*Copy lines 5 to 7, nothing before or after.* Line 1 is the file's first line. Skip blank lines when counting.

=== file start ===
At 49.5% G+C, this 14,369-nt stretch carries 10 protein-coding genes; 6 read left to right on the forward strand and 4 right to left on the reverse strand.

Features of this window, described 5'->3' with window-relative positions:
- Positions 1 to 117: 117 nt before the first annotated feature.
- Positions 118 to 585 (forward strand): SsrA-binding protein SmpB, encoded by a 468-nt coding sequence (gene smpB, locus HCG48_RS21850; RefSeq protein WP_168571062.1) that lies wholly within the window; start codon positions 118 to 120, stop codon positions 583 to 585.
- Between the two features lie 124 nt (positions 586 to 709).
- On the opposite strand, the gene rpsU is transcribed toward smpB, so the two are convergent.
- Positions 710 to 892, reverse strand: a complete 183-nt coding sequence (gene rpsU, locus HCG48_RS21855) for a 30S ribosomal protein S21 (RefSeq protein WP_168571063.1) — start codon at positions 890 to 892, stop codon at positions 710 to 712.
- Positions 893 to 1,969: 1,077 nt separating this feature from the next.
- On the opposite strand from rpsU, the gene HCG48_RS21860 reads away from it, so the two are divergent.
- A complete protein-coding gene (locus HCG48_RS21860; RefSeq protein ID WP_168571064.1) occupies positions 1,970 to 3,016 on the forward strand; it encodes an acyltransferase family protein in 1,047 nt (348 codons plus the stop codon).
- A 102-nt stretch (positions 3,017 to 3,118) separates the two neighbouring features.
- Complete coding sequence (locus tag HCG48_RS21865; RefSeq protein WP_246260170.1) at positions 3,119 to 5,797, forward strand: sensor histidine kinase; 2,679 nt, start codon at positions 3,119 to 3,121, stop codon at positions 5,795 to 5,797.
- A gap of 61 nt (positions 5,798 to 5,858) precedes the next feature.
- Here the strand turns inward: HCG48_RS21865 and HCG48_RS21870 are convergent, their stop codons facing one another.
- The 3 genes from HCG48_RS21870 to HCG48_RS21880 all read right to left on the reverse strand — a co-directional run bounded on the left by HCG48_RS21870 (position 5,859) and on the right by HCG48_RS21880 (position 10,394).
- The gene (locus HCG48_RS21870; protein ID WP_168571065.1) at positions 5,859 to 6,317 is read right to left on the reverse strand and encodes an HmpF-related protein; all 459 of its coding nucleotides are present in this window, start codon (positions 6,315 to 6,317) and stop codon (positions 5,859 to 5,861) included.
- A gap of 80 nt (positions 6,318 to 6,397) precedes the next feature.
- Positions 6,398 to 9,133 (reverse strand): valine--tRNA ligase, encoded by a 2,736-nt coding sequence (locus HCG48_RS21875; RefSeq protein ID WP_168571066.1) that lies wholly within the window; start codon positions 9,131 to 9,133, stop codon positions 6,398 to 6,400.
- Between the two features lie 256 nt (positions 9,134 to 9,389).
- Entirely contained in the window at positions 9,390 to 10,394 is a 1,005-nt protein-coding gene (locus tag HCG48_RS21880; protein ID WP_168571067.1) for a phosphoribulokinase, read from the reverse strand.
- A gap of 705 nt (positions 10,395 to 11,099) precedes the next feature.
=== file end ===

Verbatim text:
- Between the two features lie 124 nt (positions 586 to 709).
- On the opposite strand, the gene rpsU is transcribed toward smpB, so the two are convergent.
- Positions 710 to 892, reverse strand: a complete 183-nt coding sequence (gene rpsU, locus HCG48_RS21855) for a 30S ribosomal protein S21 (RefSeq protein WP_168571063.1) — start codon at positions 890 to 892, stop codon at positions 710 to 712.